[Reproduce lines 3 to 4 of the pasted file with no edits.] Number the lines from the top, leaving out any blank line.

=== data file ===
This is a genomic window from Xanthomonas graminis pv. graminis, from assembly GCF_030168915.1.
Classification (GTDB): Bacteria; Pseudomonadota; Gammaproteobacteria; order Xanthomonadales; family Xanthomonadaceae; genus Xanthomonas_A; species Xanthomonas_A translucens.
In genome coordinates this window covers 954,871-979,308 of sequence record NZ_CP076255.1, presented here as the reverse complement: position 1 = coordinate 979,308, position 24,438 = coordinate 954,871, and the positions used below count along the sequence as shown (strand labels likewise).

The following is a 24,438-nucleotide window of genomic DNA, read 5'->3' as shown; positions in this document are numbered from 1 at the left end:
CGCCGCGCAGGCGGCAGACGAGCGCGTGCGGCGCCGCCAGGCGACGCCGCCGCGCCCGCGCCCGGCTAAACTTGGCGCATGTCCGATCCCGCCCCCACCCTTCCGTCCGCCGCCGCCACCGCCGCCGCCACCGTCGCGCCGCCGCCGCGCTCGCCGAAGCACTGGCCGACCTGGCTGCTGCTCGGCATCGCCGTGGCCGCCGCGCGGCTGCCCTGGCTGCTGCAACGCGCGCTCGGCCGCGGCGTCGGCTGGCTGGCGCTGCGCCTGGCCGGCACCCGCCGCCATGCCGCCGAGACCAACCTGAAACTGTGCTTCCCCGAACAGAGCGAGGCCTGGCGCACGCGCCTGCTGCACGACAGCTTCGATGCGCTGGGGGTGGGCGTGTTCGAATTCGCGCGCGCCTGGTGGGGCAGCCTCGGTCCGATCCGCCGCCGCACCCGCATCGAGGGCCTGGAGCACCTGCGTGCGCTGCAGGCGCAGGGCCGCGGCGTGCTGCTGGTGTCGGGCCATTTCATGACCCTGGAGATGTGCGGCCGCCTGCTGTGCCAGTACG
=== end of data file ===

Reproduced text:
In genome coordinates this window covers 954,871-979,308 of sequence record NZ_CP076255.1, presented here as the reverse complement: position 1 = coordinate 979,308, position 24,438 = coordinate 954,871, and the positions used below count along the sequence as shown (strand labels likewise).

The following is a 24,438-nucleotide window of genomic DNA, read 5'->3' as shown; positions in this document are numbered from 1 at the left end: